Meanwhile, the Chinese central government and the local governments of the North and Northeast followed the cheapest strategy to develop their own energy infrastructure to fuel industry and residential power: coal. When tens of thousands of miners were dying in small, dangerous underground mines owned by county and township coal companies in the North and Northeast, the central government responded by shutting down or consolidating the underground mines, tightening up safety and accountability, and making its own investments in large-scale open-face coal mines. The result was a power generation system that was highly stable and low-cost. Unfortunately, coal power generation—combined with reliance on small coal bricks for winter heating and year-round cooking as well as transportation shifts to individual cars and trucks—caused air pollution in Northern and Northeastern cities to increase exponentially. Shenzhen, a city of seven million created next to Hong Kong in the 1970s, gets its power from nuclear and LNG, and thus has some of the cleanest urban air in China. Beijing, by contrast, came to have half of its days reporting “unsatisfactory” air pollution levels, with 20 percent of the days reporting “very unhealthy” or “hazardous” levels in 2014. Such a situation is both a tragedy and a national embarrassment.
Beijing municipality has already shut down most of its traditional big polluters in heavy industry, including Capital Iron and Steel, and made enormous investments in a comprehensive subway system and electric and natural gas buses. But even with these actions, the city government’s development goal of becoming a “global city” is fading away and fast becoming unachievable. Expatriates and wealthy Chinese are not moving to Beijing; instead, they are fleeing it. Chinese central government leaders have started two major initiatives to clear the air. The first is on the supply side: bring cleaner fuels to Beijing and all of the surrounding provinces, areas not well connected to either LNG from overseas or pipelines from major sources of conventional gas in Western China. Hence the first Russia-China gas deal, designed to “gasify” China’s Northern and Northeastern local economies and replace coal with cleaner fossil fuels. The second strategy, on the demand management side, is creating an enormous impact even as it goes largely unnoticed by Westerners. Beijing is introducing coal quotas on each province, increasing carbon taxes, and enacting a complete ban on coal starting in 2020 in the capital itself and, soon after, in surrounding regions as well.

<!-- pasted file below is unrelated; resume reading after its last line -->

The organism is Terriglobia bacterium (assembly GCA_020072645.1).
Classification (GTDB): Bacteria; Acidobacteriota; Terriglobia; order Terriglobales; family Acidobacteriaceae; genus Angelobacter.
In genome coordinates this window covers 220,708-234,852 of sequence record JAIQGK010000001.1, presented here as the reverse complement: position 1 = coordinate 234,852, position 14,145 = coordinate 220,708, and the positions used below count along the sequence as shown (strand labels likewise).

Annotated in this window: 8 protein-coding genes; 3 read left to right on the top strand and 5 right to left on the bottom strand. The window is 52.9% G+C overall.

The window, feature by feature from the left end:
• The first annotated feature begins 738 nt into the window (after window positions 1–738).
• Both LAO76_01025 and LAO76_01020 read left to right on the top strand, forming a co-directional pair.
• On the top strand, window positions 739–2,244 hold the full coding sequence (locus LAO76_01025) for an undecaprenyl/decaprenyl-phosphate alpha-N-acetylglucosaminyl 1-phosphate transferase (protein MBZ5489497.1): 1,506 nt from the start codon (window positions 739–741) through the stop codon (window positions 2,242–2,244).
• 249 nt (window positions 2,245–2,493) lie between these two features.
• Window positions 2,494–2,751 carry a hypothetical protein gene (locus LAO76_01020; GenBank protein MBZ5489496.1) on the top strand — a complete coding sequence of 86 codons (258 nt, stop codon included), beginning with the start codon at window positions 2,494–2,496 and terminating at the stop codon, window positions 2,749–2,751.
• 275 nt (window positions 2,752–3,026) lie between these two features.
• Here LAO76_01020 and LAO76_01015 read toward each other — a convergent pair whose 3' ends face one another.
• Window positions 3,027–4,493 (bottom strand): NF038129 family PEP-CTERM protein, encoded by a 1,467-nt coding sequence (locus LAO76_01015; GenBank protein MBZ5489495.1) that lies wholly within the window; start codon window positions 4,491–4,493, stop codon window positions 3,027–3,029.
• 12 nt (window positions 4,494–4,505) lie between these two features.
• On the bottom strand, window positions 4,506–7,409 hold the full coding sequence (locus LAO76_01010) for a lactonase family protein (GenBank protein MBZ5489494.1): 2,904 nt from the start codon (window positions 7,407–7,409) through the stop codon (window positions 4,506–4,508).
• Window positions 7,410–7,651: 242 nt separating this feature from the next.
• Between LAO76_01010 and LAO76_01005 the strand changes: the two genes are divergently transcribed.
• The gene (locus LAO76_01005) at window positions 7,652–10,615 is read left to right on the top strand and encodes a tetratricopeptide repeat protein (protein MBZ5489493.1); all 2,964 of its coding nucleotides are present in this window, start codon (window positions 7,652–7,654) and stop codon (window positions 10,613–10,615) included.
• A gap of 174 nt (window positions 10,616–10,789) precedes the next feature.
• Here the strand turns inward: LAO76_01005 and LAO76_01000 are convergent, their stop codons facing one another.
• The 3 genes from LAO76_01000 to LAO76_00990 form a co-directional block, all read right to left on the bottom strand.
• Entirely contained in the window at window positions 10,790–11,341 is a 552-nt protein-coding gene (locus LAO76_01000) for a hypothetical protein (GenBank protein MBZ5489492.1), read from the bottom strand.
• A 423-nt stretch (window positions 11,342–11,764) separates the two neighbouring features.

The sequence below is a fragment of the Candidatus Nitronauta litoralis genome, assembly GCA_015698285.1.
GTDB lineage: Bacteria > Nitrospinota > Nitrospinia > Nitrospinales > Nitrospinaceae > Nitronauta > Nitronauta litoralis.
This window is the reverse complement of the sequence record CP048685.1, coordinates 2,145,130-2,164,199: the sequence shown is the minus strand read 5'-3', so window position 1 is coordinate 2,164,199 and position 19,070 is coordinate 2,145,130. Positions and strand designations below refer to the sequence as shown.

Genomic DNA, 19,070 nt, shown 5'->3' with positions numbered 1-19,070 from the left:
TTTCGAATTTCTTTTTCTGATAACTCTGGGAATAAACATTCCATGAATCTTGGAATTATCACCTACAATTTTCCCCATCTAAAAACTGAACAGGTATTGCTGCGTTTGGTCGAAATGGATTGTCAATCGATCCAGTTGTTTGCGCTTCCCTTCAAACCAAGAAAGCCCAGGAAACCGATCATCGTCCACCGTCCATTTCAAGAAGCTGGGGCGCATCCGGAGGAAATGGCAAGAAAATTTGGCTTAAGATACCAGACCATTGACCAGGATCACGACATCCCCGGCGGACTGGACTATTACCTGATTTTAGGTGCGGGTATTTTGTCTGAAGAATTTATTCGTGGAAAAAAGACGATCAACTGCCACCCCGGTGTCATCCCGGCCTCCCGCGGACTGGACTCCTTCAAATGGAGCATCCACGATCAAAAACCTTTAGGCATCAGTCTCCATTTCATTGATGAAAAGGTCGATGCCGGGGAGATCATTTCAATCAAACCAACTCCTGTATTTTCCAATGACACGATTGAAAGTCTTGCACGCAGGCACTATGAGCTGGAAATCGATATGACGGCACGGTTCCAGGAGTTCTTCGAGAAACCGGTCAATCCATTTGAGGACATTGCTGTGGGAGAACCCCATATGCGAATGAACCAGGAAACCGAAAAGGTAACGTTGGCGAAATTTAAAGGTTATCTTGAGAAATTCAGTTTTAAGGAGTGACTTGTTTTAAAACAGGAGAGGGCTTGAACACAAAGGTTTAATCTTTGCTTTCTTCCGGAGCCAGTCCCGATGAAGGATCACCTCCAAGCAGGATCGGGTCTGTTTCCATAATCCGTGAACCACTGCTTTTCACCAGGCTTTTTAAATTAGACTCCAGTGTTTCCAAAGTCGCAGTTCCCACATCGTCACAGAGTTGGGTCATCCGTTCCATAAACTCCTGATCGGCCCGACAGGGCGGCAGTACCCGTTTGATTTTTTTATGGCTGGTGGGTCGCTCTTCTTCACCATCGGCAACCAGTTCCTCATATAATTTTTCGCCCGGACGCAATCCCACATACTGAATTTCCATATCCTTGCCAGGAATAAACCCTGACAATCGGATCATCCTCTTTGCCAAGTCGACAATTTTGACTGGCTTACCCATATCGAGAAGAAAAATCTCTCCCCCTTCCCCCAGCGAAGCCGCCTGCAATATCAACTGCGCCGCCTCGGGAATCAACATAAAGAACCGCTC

In the summer of 2014, Beijing municipality announced it would shutter all coal power plants by 2016 and build new natural gas facilities at a cost of billions of dollars. And since Beijing’s bad air quality largely comes from the factories and homes of surrounding Hebei Province, central authorities have approved the formation of a regional government subordinating both Hebei and nearby Tianjin municipality to the planning authority of Beijing, creating a macro-region planning authority. Coupled with an extension of the anti-corruption campaign, which recently has seen the elimination of some 55,000 “phantom officials” in Hebei Province alone, it seems easy to predict that strengthened Beijing local government will soon be shuttering polluting factories in surrounding areas as well. With a series of strokes of the pen, central leaders have created a new macroeconomic planning region that controls more than 100 million people in Beijing, Tianjin, and Hebei Province. If past history is any judge, it seems likely that the Chinese government will eventually approve adding in more localities to the new macroeconomic planning region if such a restructuring does not produce a better environment in Beijing. Such a new region will likely include the 300 million people of nearby Shandong, Liaoning, Jilin, and Heilongjiang provinces.
Western observers and policymakers must look beyond the geopolitical and see the Russia-China energy deals for what they truly are: a massive restructuring of China’s economic planning system and central-local government relations in order to correct a costly mistake that left the North and Northeast painfully dependent on the dirtiest of fossil fuels. Cleaner fuels from Russia have the potential to improve the lives of hundreds of millions of Chinese, and to also add the 400 million people of Northern and Northeastern China to the 300 million people of Eastern and Southern China who are already consuming cleaner fuels for their power needs. Perhaps when this is achieved the remaining 600 million Chinese citizens who live in interior regions and in far greater poverty will have a clearer roadmap forward into the future, along with a series of incentives to improve their own emerging urban environments through cleaner fuels and renewable energy. Such an outcome can only benefit everybody, everywhere.